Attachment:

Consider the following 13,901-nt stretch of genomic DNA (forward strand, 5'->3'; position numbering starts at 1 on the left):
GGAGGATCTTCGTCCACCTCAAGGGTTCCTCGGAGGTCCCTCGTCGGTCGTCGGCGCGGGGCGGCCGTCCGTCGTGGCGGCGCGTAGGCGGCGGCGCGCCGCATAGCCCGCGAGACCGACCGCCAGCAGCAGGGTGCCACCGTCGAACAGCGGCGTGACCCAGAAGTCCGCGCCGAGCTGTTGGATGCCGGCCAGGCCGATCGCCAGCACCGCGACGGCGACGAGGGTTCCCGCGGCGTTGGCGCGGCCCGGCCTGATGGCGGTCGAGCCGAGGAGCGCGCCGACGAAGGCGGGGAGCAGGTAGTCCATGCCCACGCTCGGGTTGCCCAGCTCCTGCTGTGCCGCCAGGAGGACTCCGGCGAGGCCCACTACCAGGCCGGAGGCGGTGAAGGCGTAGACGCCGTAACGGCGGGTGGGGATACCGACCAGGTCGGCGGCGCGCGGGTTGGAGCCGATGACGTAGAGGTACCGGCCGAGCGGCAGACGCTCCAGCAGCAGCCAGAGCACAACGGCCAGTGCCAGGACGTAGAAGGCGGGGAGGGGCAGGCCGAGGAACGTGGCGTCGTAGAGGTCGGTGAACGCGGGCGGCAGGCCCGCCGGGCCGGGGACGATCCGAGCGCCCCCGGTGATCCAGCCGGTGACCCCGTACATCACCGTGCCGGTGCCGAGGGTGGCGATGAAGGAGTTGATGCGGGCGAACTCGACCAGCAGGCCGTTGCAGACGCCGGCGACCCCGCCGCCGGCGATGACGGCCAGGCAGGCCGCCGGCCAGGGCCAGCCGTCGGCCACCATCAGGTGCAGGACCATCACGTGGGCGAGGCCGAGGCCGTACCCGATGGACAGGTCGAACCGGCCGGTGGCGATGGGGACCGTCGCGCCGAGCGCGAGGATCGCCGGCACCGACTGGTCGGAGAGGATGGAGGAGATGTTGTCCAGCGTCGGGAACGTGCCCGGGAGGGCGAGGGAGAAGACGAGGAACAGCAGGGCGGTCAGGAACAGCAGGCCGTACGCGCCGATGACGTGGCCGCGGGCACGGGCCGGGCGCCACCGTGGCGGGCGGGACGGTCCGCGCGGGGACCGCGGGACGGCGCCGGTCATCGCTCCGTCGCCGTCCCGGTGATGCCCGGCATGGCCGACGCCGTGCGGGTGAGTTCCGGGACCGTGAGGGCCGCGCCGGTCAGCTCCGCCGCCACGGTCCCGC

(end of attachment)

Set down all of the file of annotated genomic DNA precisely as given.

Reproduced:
Consider the following 13,901-nt stretch of genomic DNA (forward strand, 5'->3'; position numbering starts at 1 on the left):
GGAGGATCTTCGTCCACCTCAAGGGTTCCTCGGAGGTCCCTCGTCGGTCGTCGGCGCGGGGCGGCCGTCCGTCGTGGCGGCGCGTAGGCGGCGGCGCGCCGCATAGCCCGCGAGACCGACCGCCAGCAGCAGGGTGCCACCGTCGAACAGCGGCGTGACCCAGAAGTCCGCGCCGAGCTGTTGGATGCCGGCCAGGCCGATCGCCAGCACCGCGACGGCGACGAGGGTTCCCGCGGCGTTGGCGCGGCCCGGCCTGATGGCGGTCGAGCCGAGGAGCGCGCCGACGAAGGCGGGGAGCAGGTAGTCCATGCCCACGCTCGGGTTGCCCAGCTCCTGCTGTGCCGCCAGGAGGACTCCGGCGAGGCCCACTACCAGGCCGGAGGCGGTGAAGGCGTAGACGCCGTAACGGCGGGTGGGGATACCGACCAGGTCGGCGGCGCGCGGGTTGGAGCCGATGACGTAGAGGTACCGGCCGAGCGGCAGACGCTCCAGCAGCAGCCAGAGCACAACGGCCAGTGCCAGGACGTAGAAGGCGGGGAGGGGCAGGCCGAGGAACGTGGCGTCGTAGAGGTCGGTGAACGCGGGCGGCAGGCCCGCCGGGCCGGGGACGATCCGAGCGCCCCCGGTGATCCAGCCGGTGACCCCGTACATCACCGTGCCGGTGCCGAGGGTGGCGATGAAGGAGTTGATGCGGGCGAACTCGACCAGCAGGCCGTTGCAGACGCCGGCGACCCCGCCGCCGGCGATGACGGCCAGGCAGGCCGCCGGCCAGGGCCAGCCGTCGGCCACCATCAGGTGCAGGACCATCACGTGGGCGAGGCCGAGGCCGTACCCGATGGACAGGTCGAACCGGCCGGTGGCGATGGGGACCGTCGCGCCGAGCGCGAGGATCGCCGGCACCGACTGGTCGGAGAGGATGGAGGAGATGTTGTCCAGCGTCGGGAACGTGCCCGGGAGGGCGAGGGAGAAGACGAGGAACAGCAGGGCGGTCAGGAACAGCAGGCCGTACGCGCCGATGACGTGGCCGCGGGCACGGGCCGGGCGCCACCGTGGCGGGCGGGACGGTCCGCGCGGGGACCGCGGGACGGCGCCGGTCATCGCTCCGTCGCCGTCCCGGTGATGCCCGGCATGGCCGACGCCGTGCGGGTGAGTTCCGGGACCGTGAGGGCCGCGCCGGTCAGCTCCGCCGCCACGGTCCCGC